It’s fair to say that 2017 was a very good year in the field of cancer research, with a great many breakthroughs and developments – and now is as good a time as any to take a look back at what happened over the last year.
Palbociclib and Ribociclib finally approved by the NHS
After haggling over the price, the NHS finally gave 8,000 or so British cancer patients an extra edge in their battle by introducing two new treatments. Palbociclib – a first-line treatment for sufferers of oestrogen receptor positive breast cancer – has been medically proven to slow down the progression of cancer by inhibiting the proteins CDK 4 and 6. Ribociclib works along the same lines, but has been designed for women who have gone through the menopause.
Side-effects appear to be minimal: women who were involved in the trials for both medications reported that slight fatigue was the only negative, and they appear to be very manageable treatments, allowing users to live as high a quality of life as possible. And the British medical community are very keen to see both treatments rolled out, as they slow down the growth of tumours for nearly a year, delaying the need for chemotherapy.
The MammaPrint test: it could prevent unnecessary chemo
A report this summer from the University of California announced the development of a new test for cancer survivors, which can indicate which women are at a low risk for reoccurring cancers, allowing them to avoid unnecessary chemotherapy.
The MammaPrint test looks for up to seventy gene variants in blood and saliva which are known to increase the risk of cancers flaring up again, examining how active certain genes are, how the activity levels of the genes are affecting the behaviour of the cancer, and how likely it is to grow and spread. The result would allow doctors to factor in the age and general health of the patient, as well as the size and grade of the cancer, giving both doctor and patient a better shot at working out a more effective treatment plan.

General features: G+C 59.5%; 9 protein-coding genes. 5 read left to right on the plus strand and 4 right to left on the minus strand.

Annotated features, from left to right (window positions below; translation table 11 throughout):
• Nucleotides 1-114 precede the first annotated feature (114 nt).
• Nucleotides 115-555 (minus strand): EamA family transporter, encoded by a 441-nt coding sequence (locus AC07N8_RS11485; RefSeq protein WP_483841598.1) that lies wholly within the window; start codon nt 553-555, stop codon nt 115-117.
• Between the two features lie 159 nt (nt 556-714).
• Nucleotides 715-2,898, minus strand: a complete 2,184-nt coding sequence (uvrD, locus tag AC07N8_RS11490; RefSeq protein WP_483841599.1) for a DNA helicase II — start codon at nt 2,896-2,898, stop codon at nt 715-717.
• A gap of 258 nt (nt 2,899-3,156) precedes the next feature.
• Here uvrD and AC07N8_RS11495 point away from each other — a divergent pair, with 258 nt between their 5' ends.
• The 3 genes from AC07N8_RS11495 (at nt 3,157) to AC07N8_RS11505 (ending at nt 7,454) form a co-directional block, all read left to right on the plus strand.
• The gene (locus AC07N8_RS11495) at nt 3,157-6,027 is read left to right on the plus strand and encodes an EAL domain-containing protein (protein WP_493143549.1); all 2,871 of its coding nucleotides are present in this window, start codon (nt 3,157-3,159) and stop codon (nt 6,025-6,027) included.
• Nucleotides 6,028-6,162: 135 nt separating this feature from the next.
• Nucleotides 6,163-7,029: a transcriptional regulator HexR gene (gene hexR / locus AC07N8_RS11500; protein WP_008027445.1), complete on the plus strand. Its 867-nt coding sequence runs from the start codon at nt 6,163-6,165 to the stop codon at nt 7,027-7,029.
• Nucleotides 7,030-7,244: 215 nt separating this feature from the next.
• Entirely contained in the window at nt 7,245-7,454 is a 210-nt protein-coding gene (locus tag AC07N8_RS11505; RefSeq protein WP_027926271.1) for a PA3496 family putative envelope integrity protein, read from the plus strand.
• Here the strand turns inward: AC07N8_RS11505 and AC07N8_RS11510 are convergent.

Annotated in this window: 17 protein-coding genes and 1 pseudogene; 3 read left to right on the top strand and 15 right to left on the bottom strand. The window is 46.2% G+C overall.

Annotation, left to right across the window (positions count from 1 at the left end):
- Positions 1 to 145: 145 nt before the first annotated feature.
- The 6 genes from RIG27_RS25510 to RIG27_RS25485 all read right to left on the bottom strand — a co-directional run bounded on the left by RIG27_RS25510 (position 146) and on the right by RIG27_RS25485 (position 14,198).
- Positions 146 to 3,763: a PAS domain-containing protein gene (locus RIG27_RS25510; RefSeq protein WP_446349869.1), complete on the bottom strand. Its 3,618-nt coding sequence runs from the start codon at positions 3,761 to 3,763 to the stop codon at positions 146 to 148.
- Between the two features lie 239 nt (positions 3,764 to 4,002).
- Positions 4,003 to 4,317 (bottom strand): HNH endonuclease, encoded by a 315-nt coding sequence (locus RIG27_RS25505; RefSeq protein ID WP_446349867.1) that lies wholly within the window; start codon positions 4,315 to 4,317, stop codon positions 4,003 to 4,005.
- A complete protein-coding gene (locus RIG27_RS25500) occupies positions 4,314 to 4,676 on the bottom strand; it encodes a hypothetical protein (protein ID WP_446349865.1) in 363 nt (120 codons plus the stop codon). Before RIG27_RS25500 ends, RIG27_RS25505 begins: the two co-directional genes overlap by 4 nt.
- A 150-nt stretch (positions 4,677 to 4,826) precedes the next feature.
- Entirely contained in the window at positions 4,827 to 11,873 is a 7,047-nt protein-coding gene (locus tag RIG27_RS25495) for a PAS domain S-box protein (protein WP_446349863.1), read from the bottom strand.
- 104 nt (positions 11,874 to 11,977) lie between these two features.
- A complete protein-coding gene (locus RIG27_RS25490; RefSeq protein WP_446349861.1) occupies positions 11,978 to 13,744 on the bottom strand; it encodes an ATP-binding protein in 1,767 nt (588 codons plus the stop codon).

The DigniCap cooling system
While chemotherapy is still seen by the medical community as the best weapon against cancer, the side-effects are still hard for many to bear – particularly the distress and trauma brought on by chemo-induced alopecia. However, a development approved by America’s Food and Drug Administration in 2017 could help keep hair intact.
The DigniCap Cooling System – a computer-controlled cap which circulates liquid that cools the scalp – is designed to minimise the hair loss brought on by chemo treatment for patients with solid tumours – was tested earlier this year, and studies of women with breast cancer who used the cap while undergoing chemotherapy demonstrated that more than 66% of them reported losing less than half of their hair.
AI used to detect breast cancer
Scientists at the Massachusetts Institute of Technology revealed a new and highly effective screening system for high-risk breast lesions this summer – using artificial intelligence.
The machine learning system was tested on 335 lesions, looking for patterns among data points including demographics, family history, biopsy results and pathology reports – and it correctly diagnosed 97% of them as malignant, reducing the number of unnecessary surgeries by more than 30%.
Because current cancer diagnostic tools are so inexact, the medical community has become prone to overscreening. And while techniques such as mammograms play a crucial role in detecting cancers, they still throw up a lot of false positives, leading to pointless surgeries.
While the American medical community feels that this is an important development, it may not be so crucial in the UK, as British medical policies are less inclined towards surgery than in the US. But the self-learning capabilities of AI mean that this system is predicted to come on in leaps and bounds in the near future.